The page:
Store market's extraordinary ride

Wet season buoys prices

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GREENHILLS: Selling around 220 Murray Grey steers at Mortlake was Greenhills represented by Katrina Boyd-Walsh, Charlotte Boyd-Walsh, Sarah Hines, and Kit Boyd, Greenhillls. Photo by Alastair Dowie.

GREENHILLS: Selling around 220 Murray Grey steers at Mortlake was Greenhills represented by Katrina Boyd-Walsh, Charlotte Boyd-Walsh, Sarah Hines, and Kit Boyd, Greenhillls. Photo by Alastair Dowie.

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Cattle producers are in the box seat as rain extends the season and boosts confidence.

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"Wow, wow, wow - you can quote me on that" were the words from the mouth of Elders Kerr & Co's Andrew Gunn, Hamilton, after the company's recent spring feature sale at the Western Victorian Livestock Exchange at Mortlake.

In a sale that averaged $1800 across the whole yarding, it's hardly surprising.

The sale was just one of a series of store sales that have continued to exceed expectations across the state.

Every region of Victoria as well into the south-east of South Australia, the NSW south coast and much of inland NSW, are experiencing a season unmatched in memory.

Mecardo managing director Robert Hermann said cattle prices were "out there".

Mr Hermann said store buyers were coming back to the market because they saw an industry that had a "very strong outlook" after selling cattle at prices well above their purchase price.

The average price for feeder yearling steers in Victoria has increased by 115 cents a kilogram liveweight from October 2019 to October 2020, according to Mecardo.

FEEDERS: Feeder yearling steer prices in Victoria and NSW.

FEEDERS: Feeder yearling steer prices in Victoria and NSW.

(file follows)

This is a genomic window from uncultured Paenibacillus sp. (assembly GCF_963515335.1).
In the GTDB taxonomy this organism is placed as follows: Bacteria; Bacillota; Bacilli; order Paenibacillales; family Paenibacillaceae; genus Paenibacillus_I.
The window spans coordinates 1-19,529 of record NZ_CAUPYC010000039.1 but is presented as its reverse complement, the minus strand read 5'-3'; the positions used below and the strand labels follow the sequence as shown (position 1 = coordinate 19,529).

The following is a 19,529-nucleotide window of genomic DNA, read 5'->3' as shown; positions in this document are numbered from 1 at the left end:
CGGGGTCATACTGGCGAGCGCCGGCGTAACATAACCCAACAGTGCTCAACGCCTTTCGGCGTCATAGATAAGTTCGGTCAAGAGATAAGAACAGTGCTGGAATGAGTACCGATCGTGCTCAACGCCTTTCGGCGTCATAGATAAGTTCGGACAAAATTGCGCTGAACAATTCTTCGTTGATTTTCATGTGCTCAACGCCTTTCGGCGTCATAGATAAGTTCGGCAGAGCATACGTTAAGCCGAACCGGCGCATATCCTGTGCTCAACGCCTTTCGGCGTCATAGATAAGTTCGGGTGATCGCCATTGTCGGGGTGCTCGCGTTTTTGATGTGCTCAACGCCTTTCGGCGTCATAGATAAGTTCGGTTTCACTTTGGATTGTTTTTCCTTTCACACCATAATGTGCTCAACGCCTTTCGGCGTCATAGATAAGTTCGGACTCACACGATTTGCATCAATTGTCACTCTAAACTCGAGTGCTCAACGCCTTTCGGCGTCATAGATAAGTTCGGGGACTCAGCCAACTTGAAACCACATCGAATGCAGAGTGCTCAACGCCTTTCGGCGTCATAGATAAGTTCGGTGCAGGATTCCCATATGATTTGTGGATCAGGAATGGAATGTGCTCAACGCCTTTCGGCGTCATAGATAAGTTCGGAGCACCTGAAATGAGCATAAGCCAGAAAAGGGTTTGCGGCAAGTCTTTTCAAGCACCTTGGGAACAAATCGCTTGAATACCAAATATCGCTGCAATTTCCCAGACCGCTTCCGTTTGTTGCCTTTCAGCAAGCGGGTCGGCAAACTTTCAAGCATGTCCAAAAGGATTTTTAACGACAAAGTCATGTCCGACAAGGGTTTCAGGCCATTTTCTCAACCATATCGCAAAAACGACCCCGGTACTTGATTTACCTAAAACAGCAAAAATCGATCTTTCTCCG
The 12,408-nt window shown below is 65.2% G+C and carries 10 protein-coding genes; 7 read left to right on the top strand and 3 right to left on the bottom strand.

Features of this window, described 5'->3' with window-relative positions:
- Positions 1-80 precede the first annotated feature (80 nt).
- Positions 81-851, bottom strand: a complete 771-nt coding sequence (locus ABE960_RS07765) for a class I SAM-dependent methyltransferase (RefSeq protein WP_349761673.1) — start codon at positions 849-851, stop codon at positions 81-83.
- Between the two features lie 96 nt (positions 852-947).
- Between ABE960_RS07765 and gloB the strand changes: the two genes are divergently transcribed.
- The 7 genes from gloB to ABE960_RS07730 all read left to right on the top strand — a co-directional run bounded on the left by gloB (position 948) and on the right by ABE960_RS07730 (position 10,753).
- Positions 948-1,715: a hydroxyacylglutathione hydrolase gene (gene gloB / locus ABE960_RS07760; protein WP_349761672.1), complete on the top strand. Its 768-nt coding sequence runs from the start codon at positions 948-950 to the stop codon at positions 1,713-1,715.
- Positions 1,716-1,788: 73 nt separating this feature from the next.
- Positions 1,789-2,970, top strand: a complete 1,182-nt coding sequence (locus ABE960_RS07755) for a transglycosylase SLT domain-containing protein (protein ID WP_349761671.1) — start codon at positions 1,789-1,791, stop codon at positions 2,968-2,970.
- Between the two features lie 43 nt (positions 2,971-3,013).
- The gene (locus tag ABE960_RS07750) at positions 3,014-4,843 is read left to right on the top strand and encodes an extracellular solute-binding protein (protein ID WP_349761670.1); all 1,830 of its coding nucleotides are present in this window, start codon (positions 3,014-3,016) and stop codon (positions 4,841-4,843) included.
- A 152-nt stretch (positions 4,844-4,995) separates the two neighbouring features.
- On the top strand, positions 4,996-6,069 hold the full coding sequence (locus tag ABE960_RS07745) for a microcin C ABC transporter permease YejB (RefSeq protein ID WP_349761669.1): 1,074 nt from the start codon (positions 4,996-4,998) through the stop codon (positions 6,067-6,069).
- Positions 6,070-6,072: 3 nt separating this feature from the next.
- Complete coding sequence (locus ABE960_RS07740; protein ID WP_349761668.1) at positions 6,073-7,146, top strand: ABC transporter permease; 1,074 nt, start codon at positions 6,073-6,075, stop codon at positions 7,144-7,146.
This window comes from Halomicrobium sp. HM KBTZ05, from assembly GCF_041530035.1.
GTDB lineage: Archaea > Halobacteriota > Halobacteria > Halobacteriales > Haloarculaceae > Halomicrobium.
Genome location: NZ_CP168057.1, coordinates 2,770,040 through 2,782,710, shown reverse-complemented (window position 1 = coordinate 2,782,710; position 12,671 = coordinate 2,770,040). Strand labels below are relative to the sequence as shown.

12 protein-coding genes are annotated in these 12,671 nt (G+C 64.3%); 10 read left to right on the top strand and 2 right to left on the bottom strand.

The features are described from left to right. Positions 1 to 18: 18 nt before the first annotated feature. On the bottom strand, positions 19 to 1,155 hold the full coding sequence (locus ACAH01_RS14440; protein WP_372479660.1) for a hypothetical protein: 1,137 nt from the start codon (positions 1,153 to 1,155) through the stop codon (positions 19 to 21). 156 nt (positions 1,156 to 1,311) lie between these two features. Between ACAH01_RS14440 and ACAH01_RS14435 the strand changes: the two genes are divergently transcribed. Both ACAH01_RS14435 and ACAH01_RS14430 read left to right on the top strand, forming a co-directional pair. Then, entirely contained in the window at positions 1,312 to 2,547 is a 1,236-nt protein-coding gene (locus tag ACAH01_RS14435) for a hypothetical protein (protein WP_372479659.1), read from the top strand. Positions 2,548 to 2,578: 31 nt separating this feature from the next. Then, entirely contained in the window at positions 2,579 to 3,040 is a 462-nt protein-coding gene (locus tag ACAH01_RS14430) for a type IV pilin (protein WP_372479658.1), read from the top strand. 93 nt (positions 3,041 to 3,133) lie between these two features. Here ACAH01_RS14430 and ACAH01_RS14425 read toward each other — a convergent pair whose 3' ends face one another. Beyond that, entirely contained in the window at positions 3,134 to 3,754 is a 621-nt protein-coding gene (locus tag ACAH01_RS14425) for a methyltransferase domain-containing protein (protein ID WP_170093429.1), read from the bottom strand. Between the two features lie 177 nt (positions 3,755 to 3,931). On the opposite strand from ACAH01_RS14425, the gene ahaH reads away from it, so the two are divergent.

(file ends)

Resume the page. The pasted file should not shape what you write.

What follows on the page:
The data from Meat & Livestock Australia and Mecardo showed that prices had risen from 271.4c/kg to 401.6c/kg or a rise of 48 per cent.

"The prices are a combination of people making good profits on cattle traded in the past few months, a strong outlook for restocking and meat demand and the season," Mr Hermann said.

"If this market is anywhere near these levels when the weaner markets come around, we will see a huge reinvestment in genetics and farm improvement."

Of the Mortlake sale, Mr Gunn said "we've never seen a sale at those prices".

"It was a magnificent line-up of cattle that met all the other elements we wish for - season and the price to go with it," he said.

"This particular sale is consistently, year in, year out, the best fixture of feature store cattle in the western districts.

"There are so many repeat buyers who come back and buy, or try to buy the same cattle each year."

Mr Gunn said the rain had been fantastic, "but we desperately need warm weather now".

"There is bulk standing feed available and the mature stock are doing like steam, but the younger stock need sun light - whether they are calves or lambs," he said.

"I can say this is the best season I've seen in my career from the autumn, a dry winter and wet spring."

Albury-based Brian Unthank Rural's Michael Unthank, said the season had turned "very wet" with plenty of grass and that was driving prices.

"I have never seen store cattle prices better - it's off the planet. I haven't seen it in my 40 years as an agent," he said.

"People are clamoring to buy stock because they have feed."

Mr Unthank said the trade cattle prices in the prime pens were a highlight with vealers up to 350 cents a kilogram to 360c/kg.

"There are plenty of bullocks going out at more than 700c over the hooks and 360-380c/kg in the market, or about $2500 to $2600," he said.

Nutrien Ag Delaney Livestock and Property auctioneer Anthony Delaney said there were "no holes" in the market and supply.

"We're still waiting for a season," he said.

"South and west Gippsland have got very wet again and conditions are back to July-August-like.

"We are starting to see some selling bullocks for plenty and then holding back before getting back into it.

"You see one sale and think that's the dearest I've seen but the next one is dearer again - there's not hold up at the moment."

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